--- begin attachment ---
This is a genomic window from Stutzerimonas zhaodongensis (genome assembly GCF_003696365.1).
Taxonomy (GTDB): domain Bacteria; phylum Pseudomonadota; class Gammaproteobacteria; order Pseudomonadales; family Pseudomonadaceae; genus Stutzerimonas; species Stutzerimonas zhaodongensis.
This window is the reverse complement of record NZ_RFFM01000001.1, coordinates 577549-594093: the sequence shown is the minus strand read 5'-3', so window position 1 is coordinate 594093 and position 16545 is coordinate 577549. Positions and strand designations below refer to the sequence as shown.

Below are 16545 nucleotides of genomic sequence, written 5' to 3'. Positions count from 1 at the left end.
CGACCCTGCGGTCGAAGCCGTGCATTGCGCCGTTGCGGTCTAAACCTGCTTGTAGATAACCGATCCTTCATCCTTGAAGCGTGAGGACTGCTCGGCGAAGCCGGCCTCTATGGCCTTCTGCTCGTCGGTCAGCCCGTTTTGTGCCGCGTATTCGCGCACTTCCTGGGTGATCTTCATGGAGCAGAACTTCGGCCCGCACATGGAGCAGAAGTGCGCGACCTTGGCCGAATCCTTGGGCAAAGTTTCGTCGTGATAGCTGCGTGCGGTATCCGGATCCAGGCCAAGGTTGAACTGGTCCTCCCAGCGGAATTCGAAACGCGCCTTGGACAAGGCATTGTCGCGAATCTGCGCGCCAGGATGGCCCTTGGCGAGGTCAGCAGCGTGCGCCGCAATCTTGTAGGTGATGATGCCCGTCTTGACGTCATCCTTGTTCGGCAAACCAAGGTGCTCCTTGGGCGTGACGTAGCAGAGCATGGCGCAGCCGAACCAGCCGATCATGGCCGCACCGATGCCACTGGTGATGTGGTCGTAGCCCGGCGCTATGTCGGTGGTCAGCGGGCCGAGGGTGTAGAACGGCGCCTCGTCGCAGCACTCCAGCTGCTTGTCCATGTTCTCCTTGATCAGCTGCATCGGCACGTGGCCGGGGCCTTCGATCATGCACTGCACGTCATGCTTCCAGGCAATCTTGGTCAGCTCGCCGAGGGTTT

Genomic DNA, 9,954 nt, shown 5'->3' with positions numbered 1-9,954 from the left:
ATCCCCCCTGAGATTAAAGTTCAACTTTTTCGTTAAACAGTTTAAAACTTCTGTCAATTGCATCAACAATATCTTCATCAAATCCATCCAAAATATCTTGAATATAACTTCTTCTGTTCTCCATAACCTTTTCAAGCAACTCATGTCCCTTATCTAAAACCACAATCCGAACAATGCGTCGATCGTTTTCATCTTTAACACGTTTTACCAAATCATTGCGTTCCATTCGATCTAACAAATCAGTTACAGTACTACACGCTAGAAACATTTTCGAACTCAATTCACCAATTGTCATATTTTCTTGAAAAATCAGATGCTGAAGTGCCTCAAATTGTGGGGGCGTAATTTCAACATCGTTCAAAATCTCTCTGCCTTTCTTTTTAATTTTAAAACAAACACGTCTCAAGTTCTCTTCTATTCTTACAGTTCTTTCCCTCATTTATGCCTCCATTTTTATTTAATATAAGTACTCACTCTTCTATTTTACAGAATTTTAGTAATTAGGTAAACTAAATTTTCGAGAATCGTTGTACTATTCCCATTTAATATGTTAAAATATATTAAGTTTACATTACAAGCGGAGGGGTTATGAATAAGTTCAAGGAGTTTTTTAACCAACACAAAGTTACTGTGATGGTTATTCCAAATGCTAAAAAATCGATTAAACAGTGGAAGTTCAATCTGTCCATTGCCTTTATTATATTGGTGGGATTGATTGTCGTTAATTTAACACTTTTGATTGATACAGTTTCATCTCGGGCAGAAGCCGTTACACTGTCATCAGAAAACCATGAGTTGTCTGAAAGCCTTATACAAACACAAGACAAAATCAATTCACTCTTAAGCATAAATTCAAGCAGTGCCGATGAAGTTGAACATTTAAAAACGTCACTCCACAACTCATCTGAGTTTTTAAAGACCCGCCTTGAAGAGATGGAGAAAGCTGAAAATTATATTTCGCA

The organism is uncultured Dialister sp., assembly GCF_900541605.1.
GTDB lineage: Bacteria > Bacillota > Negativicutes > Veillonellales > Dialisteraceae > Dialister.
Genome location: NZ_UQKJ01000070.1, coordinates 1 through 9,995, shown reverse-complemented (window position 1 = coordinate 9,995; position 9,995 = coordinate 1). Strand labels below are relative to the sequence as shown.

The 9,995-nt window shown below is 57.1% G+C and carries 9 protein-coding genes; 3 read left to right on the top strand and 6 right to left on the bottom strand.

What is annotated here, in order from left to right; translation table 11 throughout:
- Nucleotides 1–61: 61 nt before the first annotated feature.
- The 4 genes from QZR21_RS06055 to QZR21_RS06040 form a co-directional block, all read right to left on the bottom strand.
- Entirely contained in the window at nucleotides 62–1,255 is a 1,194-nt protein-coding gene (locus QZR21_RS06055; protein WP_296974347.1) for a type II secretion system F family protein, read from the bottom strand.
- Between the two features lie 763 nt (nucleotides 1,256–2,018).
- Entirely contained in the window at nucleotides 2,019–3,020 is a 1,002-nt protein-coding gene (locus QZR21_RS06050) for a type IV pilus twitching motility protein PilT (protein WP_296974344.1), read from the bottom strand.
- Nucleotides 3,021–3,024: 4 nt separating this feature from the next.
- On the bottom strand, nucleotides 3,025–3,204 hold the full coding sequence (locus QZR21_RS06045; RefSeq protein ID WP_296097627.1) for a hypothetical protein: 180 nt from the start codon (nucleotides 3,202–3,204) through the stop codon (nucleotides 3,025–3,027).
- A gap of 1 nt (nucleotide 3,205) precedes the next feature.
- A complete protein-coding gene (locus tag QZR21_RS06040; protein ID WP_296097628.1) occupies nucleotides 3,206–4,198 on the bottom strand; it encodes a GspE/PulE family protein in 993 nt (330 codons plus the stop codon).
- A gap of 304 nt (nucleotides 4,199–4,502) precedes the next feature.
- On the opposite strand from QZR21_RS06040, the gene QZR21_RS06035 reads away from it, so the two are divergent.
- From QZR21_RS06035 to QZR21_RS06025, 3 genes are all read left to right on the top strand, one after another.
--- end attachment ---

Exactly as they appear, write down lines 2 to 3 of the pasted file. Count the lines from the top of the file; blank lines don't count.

Taxonomy (GTDB): domain Bacteria; phylum Pseudomonadota; class Gammaproteobacteria; order Pseudomonadales; family Pseudomonadaceae; genus Stutzerimonas; species Stutzerimonas zhaodongensis.
This window is the reverse complement of record NZ_RFFM01000001.1, coordinates 577549-594093: the sequence shown is the minus strand read 5'-3', so window position 1 is coordinate 594093 and position 16545 is coordinate 577549. Positions and strand designations below refer to the sequence as shown.